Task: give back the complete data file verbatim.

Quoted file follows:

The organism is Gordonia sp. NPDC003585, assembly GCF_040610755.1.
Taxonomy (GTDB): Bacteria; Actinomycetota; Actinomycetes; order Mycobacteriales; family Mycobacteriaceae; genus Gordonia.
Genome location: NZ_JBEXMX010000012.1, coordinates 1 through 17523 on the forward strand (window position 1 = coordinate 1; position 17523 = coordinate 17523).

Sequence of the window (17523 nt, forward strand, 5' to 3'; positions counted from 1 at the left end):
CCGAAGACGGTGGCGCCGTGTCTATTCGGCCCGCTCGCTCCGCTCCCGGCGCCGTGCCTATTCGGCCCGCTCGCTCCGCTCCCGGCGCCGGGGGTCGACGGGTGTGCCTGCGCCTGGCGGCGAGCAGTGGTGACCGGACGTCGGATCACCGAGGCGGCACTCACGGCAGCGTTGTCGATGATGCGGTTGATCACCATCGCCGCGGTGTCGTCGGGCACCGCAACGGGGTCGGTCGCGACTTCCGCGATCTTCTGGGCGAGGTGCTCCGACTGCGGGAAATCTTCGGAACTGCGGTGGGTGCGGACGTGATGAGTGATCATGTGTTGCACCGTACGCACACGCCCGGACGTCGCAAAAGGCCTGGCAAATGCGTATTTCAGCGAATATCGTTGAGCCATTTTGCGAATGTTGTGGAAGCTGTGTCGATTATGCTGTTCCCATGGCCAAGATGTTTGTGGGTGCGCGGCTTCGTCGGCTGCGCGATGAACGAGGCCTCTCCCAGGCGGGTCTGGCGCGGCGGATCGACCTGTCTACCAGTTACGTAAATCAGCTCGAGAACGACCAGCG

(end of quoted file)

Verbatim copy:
The organism is Gordonia sp. NPDC003585, assembly GCF_040610755.1.
Taxonomy (GTDB): Bacteria; Actinomycetota; Actinomycetes; order Mycobacteriales; family Mycobacteriaceae; genus Gordonia.
Genome location: NZ_JBEXMX010000012.1, coordinates 1 through 17523 on the forward strand (window position 1 = coordinate 1; position 17523 = coordinate 17523).

Sequence of the window (17523 nt, forward strand, 5' to 3'; positions counted from 1 at the left end):
CCGAAGACGGTGGCGCCGTGTCTATTCGGCCCGCTCGCTCCGCTCCCGGCGCCGTGCCTATTCGGCCCGCTCGCTCCGCTCCCGGCGCCGGGGGTCGACGGGTGTGCCTGCGCCTGGCGGCGAGCAGTGGTGACCGGACGTCGGATCACCGAGGCGGCACTCACGGCAGCGTTGTCGATGATGCGGTTGATCACCATCGCCGCGGTGTCGTCGGGCACCGCAACGGGGTCGGTCGCGACTTCCGCGATCTTCTGGGCGAGGTGCTCCGACTGCGGGAAATCTTCGGAACTGCGGTGGGTGCGGACGTGATGAGTGATCATGTGTTGCACCGTACGCACACGCCCGGACGTCGCAAAAGGCCTGGCAAATGCGTATTTCAGCGAATATCGTTGAGCCATTTTGCGAATGTTGTGGAAGCTGTGTCGATTATGCTGTTCCCATGGCCAAGATGTTTGTGGGTGCGCGGCTTCGTCGGCTGCGCGATGAACGAGGCCTCTCCCAGGCGGGTCTGGCGCGGCGGATCGACCTGTCTACCAGTTACGTAAATCAGCTCGAGAACGACCAGCG